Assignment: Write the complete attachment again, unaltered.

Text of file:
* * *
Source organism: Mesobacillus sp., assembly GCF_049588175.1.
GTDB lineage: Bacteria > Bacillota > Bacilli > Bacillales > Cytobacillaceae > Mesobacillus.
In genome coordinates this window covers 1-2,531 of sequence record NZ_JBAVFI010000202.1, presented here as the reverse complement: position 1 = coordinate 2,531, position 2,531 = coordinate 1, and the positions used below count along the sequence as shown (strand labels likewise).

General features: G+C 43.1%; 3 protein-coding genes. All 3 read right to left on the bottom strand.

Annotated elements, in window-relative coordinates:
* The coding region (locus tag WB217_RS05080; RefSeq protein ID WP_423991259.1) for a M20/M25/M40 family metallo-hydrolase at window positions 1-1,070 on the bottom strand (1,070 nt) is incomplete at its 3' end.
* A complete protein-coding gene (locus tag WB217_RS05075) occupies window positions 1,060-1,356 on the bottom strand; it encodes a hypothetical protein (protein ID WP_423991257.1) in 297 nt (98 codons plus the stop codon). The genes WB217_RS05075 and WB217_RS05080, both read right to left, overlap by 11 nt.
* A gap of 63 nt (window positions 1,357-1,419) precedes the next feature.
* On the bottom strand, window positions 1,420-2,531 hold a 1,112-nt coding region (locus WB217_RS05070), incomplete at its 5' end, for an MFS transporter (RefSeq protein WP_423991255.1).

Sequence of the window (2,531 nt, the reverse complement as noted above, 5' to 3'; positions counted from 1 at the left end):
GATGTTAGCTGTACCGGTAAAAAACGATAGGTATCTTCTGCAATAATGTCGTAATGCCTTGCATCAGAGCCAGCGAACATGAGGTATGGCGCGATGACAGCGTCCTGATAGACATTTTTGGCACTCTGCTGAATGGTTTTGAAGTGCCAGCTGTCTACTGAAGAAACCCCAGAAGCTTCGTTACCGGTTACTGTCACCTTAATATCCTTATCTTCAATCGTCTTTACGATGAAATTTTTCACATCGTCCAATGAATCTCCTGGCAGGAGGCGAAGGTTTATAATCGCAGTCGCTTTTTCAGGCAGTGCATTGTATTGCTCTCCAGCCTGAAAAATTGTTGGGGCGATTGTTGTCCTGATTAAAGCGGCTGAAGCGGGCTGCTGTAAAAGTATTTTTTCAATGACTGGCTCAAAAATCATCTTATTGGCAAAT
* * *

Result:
Source organism: Mesobacillus sp., assembly GCF_049588175.1.
GTDB lineage: Bacteria > Bacillota > Bacilli > Bacillales > Cytobacillaceae > Mesobacillus.
In genome coordinates this window covers 1-2,531 of sequence record NZ_JBAVFI010000202.1, presented here as the reverse complement: position 1 = coordinate 2,531, position 2,531 = coordinate 1, and the positions used below count along the sequence as shown (strand labels likewise).

General features: G+C 43.1%; 3 protein-coding genes. All 3 read right to left on the bottom strand.

Annotated elements, in window-relative coordinates:
* The coding region (locus tag WB217_RS05080; RefSeq protein ID WP_423991259.1) for a M20/M25/M40 family metallo-hydrolase at window positions 1-1,070 on the bottom strand (1,070 nt) is incomplete at its 3' end.
* A complete protein-coding gene (locus tag WB217_RS05075) occupies window positions 1,060-1,356 on the bottom strand; it encodes a hypothetical protein (protein ID WP_423991257.1) in 297 nt (98 codons plus the stop codon). The genes WB217_RS05075 and WB217_RS05080, both read right to left, overlap by 11 nt.
* A gap of 63 nt (window positions 1,357-1,419) precedes the next feature.
* On the bottom strand, window positions 1,420-2,531 hold a 1,112-nt coding region (locus WB217_RS05070), incomplete at its 5' end, for an MFS transporter (RefSeq protein WP_423991255.1).

Sequence of the window (2,531 nt, the reverse complement as noted above, 5' to 3'; positions counted from 1 at the left end):
GATGTTAGCTGTACCGGTAAAAAACGATAGGTATCTTCTGCAATAATGTCGTAATGCCTTGCATCAGAGCCAGCGAACATGAGGTATGGCGCGATGACAGCGTCCTGATAGACATTTTTGGCACTCTGCTGAATGGTTTTGAAGTGCCAGCTGTCTACTGAAGAAACCCCAGAAGCTTCGTTACCGGTTACTGTCACCTTAATATCCTTATCTTCAATCGTCTTTACGATGAAATTTTTCACATCGTCCAATGAATCTCCTGGCAGGAGGCGAAGGTTTATAATCGCAGTCGCTTTTTCAGGCAGTGCATTGTATTGCTCTCCAGCCTGAAAAATTGTTGGGGCGATTGTTGTCCTGATTAAAGCGGCTGAAGCGGGCTGCTGTAAAAGTATTTTTTCAATGACTGGCTCAAAAATCATCTTATTGGCAAAT